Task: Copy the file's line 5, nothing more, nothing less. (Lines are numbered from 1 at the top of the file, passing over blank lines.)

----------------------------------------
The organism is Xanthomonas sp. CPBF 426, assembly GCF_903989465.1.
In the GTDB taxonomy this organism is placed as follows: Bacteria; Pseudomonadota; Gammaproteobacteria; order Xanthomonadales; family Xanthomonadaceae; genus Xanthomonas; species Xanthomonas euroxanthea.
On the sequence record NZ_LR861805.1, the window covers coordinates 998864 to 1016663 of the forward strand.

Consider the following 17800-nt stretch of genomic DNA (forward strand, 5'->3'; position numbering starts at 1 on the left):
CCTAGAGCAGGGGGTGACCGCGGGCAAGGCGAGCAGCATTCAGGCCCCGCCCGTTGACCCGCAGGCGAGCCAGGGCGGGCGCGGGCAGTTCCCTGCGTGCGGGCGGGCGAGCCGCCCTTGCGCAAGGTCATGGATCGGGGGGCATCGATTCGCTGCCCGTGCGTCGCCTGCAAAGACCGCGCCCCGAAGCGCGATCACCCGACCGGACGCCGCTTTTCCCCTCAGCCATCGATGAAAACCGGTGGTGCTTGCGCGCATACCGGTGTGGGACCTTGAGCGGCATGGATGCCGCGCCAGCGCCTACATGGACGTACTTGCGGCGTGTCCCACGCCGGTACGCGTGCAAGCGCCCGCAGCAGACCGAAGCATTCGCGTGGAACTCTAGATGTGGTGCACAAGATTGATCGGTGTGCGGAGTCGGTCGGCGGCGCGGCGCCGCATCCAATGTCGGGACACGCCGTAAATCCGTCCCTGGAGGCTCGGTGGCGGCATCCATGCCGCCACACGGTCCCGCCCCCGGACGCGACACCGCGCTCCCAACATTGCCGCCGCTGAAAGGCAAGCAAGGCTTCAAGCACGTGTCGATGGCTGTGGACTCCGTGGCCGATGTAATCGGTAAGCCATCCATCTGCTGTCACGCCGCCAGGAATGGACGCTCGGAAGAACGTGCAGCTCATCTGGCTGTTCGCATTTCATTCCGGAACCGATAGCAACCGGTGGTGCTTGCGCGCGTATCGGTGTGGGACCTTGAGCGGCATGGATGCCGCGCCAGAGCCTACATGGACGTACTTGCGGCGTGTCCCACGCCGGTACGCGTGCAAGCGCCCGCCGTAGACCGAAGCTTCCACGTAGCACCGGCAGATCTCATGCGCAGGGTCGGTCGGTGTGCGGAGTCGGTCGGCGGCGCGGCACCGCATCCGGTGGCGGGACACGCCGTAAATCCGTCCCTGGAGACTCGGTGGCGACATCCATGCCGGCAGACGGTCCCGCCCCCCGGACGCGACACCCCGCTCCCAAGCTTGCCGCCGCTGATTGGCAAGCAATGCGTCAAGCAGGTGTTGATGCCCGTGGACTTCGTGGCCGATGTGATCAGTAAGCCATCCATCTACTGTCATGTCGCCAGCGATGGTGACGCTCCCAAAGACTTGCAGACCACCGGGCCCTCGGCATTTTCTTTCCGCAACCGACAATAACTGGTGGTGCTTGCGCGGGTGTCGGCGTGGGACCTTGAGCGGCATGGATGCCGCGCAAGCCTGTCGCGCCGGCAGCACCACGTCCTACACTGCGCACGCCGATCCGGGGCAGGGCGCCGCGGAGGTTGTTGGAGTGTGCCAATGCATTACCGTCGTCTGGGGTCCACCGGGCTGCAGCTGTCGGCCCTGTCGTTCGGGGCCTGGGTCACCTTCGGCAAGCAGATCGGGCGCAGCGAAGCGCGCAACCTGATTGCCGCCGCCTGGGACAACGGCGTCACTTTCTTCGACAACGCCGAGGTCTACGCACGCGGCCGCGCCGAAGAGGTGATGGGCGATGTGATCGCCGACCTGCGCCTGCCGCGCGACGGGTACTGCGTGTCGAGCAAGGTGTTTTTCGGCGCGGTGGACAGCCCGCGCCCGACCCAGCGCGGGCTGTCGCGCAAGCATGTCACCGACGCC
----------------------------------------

CCTAGAGCAGGGGGTGACCGCGGGCAAGGCGAGCAGCATTCAGGCCCCGCCCGTTGACCCGCAGGCGAGCCAGGGCGGGCGCGGGCAGTTCCCTGCGTGCGGGCGGGCGAGCCGCCCTTGCGCAAGGTCATGGATCGGGGGGCATCGATTCGCTGCCCGTGCGTCGCCTGCAAAGACCGCGCCCCGAAGCGCGATCACCCGACCGGACGCCGCTTTTCCCCTCAGCCATCGATGAAAACCGGTGGTGCTTGCGCGCATACCGGTGTGGGACCTTGAGCGGCATGGATGCCGCGCCAGCGCCTACATGGACGTACTTGCGGCGTGTCCCACGCCGGTACGCGTGCAAGCGCCCGCAGCAGACCGAAGCATTCGCGTGGAACTCTAGATGTGGTGCACAAGATTGATCGGTGTGCGGAGTCGGTCGGCGGCGCGGCGCCGCATCCAATGTCGGGACACGCCGTAAATCCGTCCCTGGAGGCTCGGTGGCGGCATCCATGCCGCCACACGGTCCCGCCCCCGGACGCGACACCGCGCTCCCAACATTGCCGCCGCTGAAAGGCAAGCAAGGCTTCAAGCACGTGTCGATGGCTGTGGACTCCGTGGCCGATGTAATCGGTAAGCCATCCATCTGCTGTCACGCCGCCAGGAATGGACGCTCGGAAGAACGTGCAGCTCATCTGGCTGTTCGCATTTCATTCCGGAACCGATAGCAACCGGTGGTGCTTGCGCGCGTATCGGTGTGGGACCTTGAGCGGCATGGATGCCGCGCCAGAGCCTACATGGACGTACTTGCGGCGTGTCCCACGCCGGTACGCGTGCAAGCGCCCGCCGTAGACCGAAGCTTCCACGTAGCACCGGCAGATCTCATGCGCAGGGTCGGTCGGTGTGCGGAGTCGGTCGGCGGCGCGGCACCGCATCCGGTGGCGGGACACGCCGTAAATCCGTCCCTGGAGACTCGGTGGCGACATCCATGCCGGCAGACGGTCCCGCCCCCCGGACGCGACACCCCGCTCCCAAGCTTGCCGCCGCTGATTGGCAAGCAATGCGTCAAGCAGGTGTTGATGCCCGTGGACTTCGTGGCCGATGTGATCAGTAAGCCATCCATCTACTGTCATGTCGCCAGCGATGGTGACGCTCCCAAAGACTTGCAGACCACCGGGCCCTCGGCATTTTCTTTCCGCAACCGACAATAACTGGTGGTGCTTGCGCGGGTGTCGGCGTGGGACCTTGAGCGGCATGGATGCCGCGCAAGCCTGTCGCGCCGGCAGCACCACGTCCTACACTGCGCACGCCGATCCGGGGCAGGGCGCCGCGGAGGTTGTTGGAGTGTGCCAATGCATTACCGTCGTCTGGGGTCCACCGGGCTGCAGCTGTCGGCCCTGTCGTTCGGGGCCTGGGTCACCTTCGGCAAGCAGATCGGGCGCAGCGAAGCGCGCAACCTGATTGCCGCCGCCTGGGACAACGGCGTCACTTTCTTCGACAACGCCGAGGTCTACGCACGCGGCCGCGCCGAAGAGGTGATGGGCGATGTGATCGCCGACCTGCGCCTGCCGCGCGACGGGTACTGCGTGTCGAGCAAGGTGTTTTTCGGCGCGGTGGACAGCCCGCGCCCGACCCAGCGCGGGCTGTCGCGCAAGCATGTCACCGACGCC